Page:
Findings of IUFoST Traditional Foods and Food Culture Scientific Roundtable (SRD8)

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Global perspectives on the Central Supporting Role of Traditional Foods, culture and processing in ensuring sustainable, resilient and healthy food systems were presented. 

African Food Prize Laureate Prof. Ruth Oniang’o underlined the great diversity of African traditional foods and food cultures. What is most important is that Prof Ruth has put forward African specificities that are very current in the evolutions and needs of the food systems as, for example, the alternative sources of proteins, vegetable proteins, fermented foods, insects (such as locusts). Prof Ruth also highlighted the fact that the pandemic has changed our vision on our food and highlighted traditional food cultures for their contribution in micronutrients and the strengthening of immune defenses.

The South American perspective was offered by Prof. Jaime Amaya-Farfan who pointed out the hybridization of food cultures between Native American cultures and European, African and Asian cultures imported by immigrants. He also showed the importance of the adaptation of these different food cultures to the local food resources, for example, the substitution of cereals by pseudo-cereals or the use of the hugely important resources of the Amazon or the consumption of nutritionally rich foods. 

Dr. Hiroya Kawasaki, Associate General Manager of the Sensory and Consumer Insight Group of Ajinomoto Company Japan highlighted the specificities of Japanese cuisine, in particular the use of seasonal products but, above all, the use of dashi-based products (the platform broth of Japanese cuisine) which provides umami flavour (MSG-type flavour) and the aromas of the Maillard reaction and makes it possible to prepare products with a low-fat and a low caloric content with mild flavour.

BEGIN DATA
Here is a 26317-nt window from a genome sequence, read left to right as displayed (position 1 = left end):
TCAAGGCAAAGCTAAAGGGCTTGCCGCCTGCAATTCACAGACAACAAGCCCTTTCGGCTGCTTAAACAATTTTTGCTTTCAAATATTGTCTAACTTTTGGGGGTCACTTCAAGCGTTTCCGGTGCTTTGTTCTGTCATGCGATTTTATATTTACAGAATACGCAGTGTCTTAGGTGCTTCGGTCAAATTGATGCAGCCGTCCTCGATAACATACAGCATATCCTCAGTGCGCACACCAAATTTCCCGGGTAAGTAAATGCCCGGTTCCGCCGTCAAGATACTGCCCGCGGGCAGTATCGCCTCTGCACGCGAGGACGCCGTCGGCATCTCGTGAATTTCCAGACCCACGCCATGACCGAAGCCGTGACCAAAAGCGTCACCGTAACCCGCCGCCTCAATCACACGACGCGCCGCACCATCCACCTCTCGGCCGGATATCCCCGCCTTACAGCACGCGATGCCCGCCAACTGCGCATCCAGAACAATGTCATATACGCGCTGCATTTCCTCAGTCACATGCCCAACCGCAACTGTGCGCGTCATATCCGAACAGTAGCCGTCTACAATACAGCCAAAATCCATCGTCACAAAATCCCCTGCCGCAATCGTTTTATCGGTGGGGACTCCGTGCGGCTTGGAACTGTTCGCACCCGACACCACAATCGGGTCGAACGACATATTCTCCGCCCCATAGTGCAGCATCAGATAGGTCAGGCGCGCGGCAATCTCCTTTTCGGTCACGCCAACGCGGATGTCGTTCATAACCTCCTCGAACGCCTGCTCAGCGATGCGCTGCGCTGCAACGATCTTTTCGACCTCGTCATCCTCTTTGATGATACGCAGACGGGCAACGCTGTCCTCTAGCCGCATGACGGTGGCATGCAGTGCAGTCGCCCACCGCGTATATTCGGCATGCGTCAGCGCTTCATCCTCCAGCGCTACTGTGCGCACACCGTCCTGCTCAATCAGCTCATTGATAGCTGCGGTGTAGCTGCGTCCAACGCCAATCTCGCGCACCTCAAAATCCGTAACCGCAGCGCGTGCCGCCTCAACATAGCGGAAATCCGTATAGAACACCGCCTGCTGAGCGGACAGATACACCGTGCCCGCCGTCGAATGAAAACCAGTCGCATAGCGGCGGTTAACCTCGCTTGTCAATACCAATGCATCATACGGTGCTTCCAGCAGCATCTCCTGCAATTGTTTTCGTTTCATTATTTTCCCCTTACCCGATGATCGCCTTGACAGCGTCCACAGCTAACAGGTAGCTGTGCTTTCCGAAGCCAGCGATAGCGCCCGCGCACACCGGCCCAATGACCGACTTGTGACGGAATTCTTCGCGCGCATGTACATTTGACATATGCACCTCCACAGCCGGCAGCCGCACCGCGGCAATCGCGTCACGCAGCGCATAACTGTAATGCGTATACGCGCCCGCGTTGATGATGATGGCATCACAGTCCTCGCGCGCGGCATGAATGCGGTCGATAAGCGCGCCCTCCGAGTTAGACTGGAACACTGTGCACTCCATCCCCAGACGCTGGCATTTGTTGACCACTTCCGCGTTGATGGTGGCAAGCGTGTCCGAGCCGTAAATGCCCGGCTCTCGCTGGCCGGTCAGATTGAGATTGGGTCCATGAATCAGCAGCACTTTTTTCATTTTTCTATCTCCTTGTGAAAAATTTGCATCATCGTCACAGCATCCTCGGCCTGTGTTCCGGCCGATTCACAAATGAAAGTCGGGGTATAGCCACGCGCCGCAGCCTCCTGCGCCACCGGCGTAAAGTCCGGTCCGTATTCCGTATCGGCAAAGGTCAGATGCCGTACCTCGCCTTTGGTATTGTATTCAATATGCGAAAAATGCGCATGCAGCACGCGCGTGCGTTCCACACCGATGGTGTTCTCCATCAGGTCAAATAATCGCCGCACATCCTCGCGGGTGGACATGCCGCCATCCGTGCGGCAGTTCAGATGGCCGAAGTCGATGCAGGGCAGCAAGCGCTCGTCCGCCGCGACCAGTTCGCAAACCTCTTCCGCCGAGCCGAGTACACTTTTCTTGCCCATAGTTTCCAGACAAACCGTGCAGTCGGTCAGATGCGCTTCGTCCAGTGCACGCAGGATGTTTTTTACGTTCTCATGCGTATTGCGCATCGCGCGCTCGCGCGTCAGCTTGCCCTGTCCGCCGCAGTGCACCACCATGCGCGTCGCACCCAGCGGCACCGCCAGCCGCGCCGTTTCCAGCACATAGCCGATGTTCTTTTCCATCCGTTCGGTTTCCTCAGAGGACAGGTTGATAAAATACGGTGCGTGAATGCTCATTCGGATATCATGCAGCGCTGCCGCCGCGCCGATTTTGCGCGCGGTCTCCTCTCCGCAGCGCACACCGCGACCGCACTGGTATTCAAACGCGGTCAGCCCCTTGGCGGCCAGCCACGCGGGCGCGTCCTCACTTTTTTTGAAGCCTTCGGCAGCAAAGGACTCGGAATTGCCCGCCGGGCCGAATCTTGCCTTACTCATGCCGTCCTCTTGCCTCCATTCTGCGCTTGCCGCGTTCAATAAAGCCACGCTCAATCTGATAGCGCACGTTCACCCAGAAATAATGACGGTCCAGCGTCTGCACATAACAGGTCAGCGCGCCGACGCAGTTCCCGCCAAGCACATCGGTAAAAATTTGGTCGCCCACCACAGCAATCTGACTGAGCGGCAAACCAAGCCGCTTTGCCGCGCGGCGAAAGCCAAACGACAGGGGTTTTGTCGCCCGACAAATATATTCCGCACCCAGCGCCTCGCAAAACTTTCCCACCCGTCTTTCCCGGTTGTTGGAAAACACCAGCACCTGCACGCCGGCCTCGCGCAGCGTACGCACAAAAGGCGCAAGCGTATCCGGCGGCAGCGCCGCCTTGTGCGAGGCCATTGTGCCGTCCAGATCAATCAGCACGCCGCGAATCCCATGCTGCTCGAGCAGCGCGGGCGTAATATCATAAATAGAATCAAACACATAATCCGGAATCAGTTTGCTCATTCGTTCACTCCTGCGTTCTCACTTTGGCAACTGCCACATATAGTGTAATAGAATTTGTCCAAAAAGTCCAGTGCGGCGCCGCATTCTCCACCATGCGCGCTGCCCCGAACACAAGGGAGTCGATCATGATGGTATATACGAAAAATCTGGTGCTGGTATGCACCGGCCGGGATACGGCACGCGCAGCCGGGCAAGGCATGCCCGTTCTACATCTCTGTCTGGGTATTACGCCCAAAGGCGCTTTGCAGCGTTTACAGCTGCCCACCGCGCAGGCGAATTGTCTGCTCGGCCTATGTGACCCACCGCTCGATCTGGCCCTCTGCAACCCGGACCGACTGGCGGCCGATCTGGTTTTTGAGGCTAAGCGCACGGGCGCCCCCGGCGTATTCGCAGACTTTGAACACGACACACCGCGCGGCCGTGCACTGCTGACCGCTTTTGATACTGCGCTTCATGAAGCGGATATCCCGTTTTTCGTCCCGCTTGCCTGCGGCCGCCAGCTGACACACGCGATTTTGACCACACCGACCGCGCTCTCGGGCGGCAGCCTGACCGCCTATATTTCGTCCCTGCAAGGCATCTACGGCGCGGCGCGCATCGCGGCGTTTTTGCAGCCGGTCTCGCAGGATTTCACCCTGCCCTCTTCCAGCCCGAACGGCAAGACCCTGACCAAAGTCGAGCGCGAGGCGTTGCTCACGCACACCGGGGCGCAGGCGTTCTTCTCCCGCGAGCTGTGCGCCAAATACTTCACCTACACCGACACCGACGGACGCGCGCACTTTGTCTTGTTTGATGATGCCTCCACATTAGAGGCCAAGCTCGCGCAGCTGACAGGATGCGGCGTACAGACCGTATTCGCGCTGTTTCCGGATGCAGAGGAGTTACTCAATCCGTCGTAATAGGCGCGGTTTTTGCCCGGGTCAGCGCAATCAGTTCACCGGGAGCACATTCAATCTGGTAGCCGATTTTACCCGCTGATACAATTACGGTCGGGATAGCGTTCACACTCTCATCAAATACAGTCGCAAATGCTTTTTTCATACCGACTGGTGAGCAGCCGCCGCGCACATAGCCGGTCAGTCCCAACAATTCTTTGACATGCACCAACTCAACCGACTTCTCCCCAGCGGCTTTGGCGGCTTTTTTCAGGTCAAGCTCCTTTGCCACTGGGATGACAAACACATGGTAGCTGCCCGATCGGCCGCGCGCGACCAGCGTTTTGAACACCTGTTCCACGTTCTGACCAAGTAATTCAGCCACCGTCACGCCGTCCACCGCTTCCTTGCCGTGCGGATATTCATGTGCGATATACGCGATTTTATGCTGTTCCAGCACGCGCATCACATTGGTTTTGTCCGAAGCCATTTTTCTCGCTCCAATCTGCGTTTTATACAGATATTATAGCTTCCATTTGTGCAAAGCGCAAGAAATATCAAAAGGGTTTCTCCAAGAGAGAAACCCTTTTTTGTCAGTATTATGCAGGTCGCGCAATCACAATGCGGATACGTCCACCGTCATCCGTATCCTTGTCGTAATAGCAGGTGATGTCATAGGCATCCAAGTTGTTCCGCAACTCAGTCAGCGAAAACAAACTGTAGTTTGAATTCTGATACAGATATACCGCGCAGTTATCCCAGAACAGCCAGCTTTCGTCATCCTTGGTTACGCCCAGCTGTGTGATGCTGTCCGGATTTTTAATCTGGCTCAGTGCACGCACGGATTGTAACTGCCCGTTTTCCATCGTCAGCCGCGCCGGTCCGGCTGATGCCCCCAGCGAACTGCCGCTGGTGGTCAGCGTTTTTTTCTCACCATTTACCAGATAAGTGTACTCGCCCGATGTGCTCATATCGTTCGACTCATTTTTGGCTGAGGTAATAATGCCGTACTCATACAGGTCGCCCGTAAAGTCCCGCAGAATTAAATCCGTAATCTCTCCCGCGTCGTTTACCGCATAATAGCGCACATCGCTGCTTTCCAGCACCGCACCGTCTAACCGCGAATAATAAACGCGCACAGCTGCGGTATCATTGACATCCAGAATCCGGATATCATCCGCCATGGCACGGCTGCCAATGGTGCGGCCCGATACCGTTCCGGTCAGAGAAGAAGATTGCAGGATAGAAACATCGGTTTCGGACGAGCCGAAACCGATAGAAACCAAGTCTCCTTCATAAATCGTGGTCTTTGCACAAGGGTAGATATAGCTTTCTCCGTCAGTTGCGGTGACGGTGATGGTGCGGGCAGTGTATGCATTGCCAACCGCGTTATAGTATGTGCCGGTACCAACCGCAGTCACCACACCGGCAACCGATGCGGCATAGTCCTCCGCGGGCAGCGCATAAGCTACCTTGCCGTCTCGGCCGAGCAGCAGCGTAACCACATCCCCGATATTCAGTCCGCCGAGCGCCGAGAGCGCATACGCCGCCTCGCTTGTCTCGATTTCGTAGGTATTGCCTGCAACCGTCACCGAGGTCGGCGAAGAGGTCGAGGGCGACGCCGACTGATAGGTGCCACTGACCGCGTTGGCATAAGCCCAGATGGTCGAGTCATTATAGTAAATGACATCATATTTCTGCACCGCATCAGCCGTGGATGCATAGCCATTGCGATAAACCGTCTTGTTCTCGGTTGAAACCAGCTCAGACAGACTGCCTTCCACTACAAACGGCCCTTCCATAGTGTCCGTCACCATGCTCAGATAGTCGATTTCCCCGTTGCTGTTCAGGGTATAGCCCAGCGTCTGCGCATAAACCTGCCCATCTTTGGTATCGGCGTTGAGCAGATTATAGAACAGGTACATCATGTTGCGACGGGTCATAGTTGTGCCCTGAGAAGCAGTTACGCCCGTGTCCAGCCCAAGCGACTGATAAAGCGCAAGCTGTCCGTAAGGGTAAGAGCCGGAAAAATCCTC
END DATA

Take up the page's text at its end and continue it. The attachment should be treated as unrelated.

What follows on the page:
National Contact Point chosen by the Lebanese Minister of Education and Higher Education for ‘Climate action, resource efficiency and raw materials’, Prof. Lara Hanna highlighted the health and environmental benefits of the Mediterranean diet, which is based on a high consumption of fruit and vegetables, a moderate consumption of fish and dairy products and a low consumption of red meat but always with inclusion of olive oil. She also highlighted the difficulties in promoting this diet, particularly the economic difficulties. The basic concept of Mediterranean diet and health aspects was emphasized as a very important model globally.

Prof. Rekha Singhal focused on the great diversity of Indian food cultures and India's unique positioning in traditional foods for over 5000 years. She mentioned how these traditional foods exhibit efficacy both as a technique to preserve food and also with medicinal benefits especially spices and wisdom in the intelligent and optimal use of resources. She demonstrated the many benefits of herbs and spices, millets, legumes, and pulses, especially for immunity boosting or fighting against diseases of modern times with combinatorial effect.

Dr. Lijing Ke presented in a most original way how food complies with the Chinese traditional philosophy of yin and yang. He also showed how food nanoparticles in soups and infusions are vehicles for bioactive compounds or micronutrients. Further, the role of food at a molecular level to bring about metabolic changes in such small amounts is being understood with models and the interactions at a cellular level.

Founder of the Korea Food Security Research Foundation, and author of “A History of Korean Food”, Korean Foodways from Prehistory to the Present”, Prof. Cherl-Ho Lee provided a basis for the origin of cooking methods and fermented foods, and for future contributions of Korean foodways to the world, in particular with regard to the intersection of food and traditional Eastern medicine. 

“A survey of classical literature [in Korea] reveals the historical background and manufacture methods of traditional food categories, such as rice cakes, Korean sweets, fermented sauces…” (Cherl-Ho Lee).

Findings and Recommendations for Action are included in this report attached. Please acknowledge IUFoST source when using or disseminating.